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ELIZABETH "BETSY" WOODSON BARNETT DENTON FOWLER
WOODSON / BARNETT CONNECTIONS
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This page edited 07 Oct 1999
Aug. 1818: "Ordered that Betsy Barnett be appt guardian of Charity, Susannah, William & Eleaxer E. Barnett Orphan of Eleaser Barnett Dec cd. Whereupong she together with Robert Robertson and Ishw Craig her Security ?? and Ackd Their Bond in the Peralty of six Thousand Dollars -----
Story about Betsy Woodson Barnett Denton Fowler
It has taken me a long time
to find the name of the book that the following came from - thanks to Jo T.,
I now have it: JOURNEY ACROSS AMERICA . . . . THE TEXAS DENTONS, 1630-1931, Skipper Steele, pp. 151-156
"Betsy had not particularly experienced a happy family life in her 28 years. Her father & mother were dead by 1799. Betsy, her brothers & sisters, other than Judity, were left as wards to Eleaser Barnett & his wife. The Barnetts may have been neighbors to the Woodsons, on a branch of Dick's River in Garrard Co., KY. When old Edward Barnett died, he left his land to his two sons bordering on Shelton's & Spring Branches. Eddy & Eleaser already claimed homes on their specific portions of this land and continued to reside in the county.
Eleaser was in his second marriage - marrying 16-yr-old Betsy in 1807. Betsy was immediately a mother to Eleaser's children by his first wife. However, most likely several of them were almost as old as Betsy! She also became the guardian for Eddy's four children after he died about 1815.
Then Eleaser abruptly died about 1816, bringing more sorrow and more responsibility to Betsy's daily life. Fortunately, in less than two years, she fell in love with Thomas J. Denton, probably a widower himself. Betsy by then had possibly two children of her own, Eli, about 9 yrs. old and maybe another son. She also was still the mother for Eddy Barnett's four young children.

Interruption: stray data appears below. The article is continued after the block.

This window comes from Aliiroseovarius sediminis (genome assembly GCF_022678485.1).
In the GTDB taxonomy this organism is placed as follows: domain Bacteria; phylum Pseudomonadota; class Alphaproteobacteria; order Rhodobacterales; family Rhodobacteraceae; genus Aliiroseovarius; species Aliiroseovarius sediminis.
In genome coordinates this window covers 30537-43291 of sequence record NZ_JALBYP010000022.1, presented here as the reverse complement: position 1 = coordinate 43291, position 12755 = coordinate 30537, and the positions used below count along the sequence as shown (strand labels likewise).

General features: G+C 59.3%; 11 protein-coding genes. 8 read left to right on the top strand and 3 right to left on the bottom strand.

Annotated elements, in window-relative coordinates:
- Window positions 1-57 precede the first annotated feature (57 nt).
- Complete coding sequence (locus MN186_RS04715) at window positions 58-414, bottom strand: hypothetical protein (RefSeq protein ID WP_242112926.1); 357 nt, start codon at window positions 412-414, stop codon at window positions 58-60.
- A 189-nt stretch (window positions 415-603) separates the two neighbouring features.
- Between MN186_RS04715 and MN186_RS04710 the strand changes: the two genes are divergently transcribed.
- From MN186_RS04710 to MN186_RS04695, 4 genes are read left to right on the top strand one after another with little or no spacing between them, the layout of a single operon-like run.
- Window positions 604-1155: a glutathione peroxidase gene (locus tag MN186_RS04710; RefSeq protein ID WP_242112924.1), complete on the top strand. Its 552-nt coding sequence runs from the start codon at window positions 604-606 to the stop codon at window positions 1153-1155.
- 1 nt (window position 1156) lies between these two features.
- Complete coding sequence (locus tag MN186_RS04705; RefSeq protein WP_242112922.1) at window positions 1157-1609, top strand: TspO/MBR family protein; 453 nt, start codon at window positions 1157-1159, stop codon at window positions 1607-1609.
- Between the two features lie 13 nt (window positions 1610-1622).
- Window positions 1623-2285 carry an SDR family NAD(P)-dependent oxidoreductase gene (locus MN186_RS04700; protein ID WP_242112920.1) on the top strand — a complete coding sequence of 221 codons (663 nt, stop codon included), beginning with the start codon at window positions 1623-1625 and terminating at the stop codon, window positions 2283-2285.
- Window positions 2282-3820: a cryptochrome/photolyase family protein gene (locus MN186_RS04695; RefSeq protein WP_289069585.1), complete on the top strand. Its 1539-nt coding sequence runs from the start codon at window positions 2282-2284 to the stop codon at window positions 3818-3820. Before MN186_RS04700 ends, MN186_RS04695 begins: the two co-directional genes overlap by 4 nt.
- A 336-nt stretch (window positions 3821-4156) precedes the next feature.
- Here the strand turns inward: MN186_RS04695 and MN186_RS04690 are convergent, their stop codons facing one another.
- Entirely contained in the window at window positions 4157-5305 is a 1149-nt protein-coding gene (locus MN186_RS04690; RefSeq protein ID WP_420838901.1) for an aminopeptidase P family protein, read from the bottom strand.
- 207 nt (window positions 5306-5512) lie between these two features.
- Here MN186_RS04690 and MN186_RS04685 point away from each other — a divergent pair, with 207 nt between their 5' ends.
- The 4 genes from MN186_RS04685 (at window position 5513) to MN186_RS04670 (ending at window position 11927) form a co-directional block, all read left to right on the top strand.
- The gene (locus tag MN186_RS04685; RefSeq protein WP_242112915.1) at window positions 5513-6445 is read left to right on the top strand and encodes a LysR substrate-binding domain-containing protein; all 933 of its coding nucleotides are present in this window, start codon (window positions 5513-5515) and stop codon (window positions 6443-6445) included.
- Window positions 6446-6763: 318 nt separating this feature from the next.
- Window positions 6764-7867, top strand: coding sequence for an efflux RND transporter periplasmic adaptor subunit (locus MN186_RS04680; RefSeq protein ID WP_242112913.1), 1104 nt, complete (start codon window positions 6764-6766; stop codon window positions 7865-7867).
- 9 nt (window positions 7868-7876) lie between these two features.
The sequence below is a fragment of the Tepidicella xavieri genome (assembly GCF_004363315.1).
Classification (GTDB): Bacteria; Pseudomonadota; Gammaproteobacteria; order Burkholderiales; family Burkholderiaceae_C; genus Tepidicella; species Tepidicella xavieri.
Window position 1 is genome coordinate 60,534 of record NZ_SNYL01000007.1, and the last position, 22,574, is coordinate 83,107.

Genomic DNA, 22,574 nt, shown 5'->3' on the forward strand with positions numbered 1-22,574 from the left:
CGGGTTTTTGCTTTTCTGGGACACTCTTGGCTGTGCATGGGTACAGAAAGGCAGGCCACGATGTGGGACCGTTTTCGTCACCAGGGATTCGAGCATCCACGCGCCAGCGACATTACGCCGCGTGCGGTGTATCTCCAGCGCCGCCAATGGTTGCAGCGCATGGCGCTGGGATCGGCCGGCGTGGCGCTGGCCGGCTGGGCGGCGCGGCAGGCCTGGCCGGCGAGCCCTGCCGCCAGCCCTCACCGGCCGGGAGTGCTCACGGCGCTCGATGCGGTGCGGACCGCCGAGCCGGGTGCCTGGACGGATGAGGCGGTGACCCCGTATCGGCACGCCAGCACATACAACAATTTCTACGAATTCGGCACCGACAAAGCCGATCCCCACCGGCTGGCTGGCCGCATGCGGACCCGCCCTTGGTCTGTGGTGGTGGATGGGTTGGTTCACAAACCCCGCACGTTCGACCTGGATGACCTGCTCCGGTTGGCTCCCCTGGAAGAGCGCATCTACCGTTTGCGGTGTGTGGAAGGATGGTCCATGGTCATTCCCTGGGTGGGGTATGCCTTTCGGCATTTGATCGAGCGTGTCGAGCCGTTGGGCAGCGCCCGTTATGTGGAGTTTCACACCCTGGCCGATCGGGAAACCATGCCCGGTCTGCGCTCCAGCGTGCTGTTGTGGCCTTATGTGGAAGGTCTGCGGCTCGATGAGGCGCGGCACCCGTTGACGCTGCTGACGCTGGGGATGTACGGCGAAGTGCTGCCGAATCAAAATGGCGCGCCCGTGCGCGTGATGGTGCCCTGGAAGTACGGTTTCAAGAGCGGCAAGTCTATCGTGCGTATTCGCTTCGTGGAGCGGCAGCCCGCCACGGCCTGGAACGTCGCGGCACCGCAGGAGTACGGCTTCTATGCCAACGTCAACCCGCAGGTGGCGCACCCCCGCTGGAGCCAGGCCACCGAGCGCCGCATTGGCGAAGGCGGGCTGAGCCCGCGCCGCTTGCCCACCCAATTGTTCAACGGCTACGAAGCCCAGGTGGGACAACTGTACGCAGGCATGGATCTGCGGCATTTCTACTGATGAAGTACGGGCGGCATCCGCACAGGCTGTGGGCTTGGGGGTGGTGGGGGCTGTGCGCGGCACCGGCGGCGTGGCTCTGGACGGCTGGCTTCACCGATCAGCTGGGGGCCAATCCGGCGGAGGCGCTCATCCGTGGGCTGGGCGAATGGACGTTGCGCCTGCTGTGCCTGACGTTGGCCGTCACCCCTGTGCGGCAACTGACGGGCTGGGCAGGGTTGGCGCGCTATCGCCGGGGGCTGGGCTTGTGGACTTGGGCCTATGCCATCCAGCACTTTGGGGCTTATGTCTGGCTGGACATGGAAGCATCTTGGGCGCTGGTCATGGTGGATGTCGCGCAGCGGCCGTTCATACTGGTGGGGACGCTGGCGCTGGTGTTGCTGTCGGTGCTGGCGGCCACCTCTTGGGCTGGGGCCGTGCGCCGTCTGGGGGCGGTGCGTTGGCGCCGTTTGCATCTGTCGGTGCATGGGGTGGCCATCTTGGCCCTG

She must have leaped at the chance to leave Kentucky and seek out a new life. She and Thomas Denton loaded up their belongings and traveled toward the Cumberland River where they apparently joined the Jesse Burnam party heading to Pecan Point (in Arkansas). Maybe word had spread along the Cumberland of the success the Wrights had after they left Carthage, Tennessee in March, 1816.
When Thomas and Betsy arrived at Pecan Point, they found plenty of land available from which to choose. It made the trip through the vast log jam called the Great Raft worth the effort. Settlers like William Stiles, Cornelius Brown, John Hopkins Fowler, his brother, Wiley, Jacob Barkman, Caleb Greenwood, Charles Burkham and others had begun to spread out from the Kiamichi River mouth eastward toward the Great Bend, constructing improvements on both sides of the Red River.
Thomas had first settled just opposite the mouth of Pecan Bayou in what became Oklahoma. The area is now marked by a historical plaque on the Oklahoma side, 20 miles southeast of Idabel.
Shortly after 1823, Thomas & Betsy moved with several others ---- p. 155
Since Betsy signed Territorial petitions, it is assumed that she handled the duties admirably, gaining a reputation for her work and reliance. She married Miller County's postmaster, John Fowler, about 13 Dec 1825.
Fowler assisted Betsy with completion of the estate settlements for Thomas and John Denton. The Arkansas Gazette was the closest newspaper, located up in Little Rock. Two ads were placed in the pages on April 11, 1826 for final settlement of their estates.
Betsy is possibly buried in the Shawneetown Cemetery or somewhere near Jonesborough."
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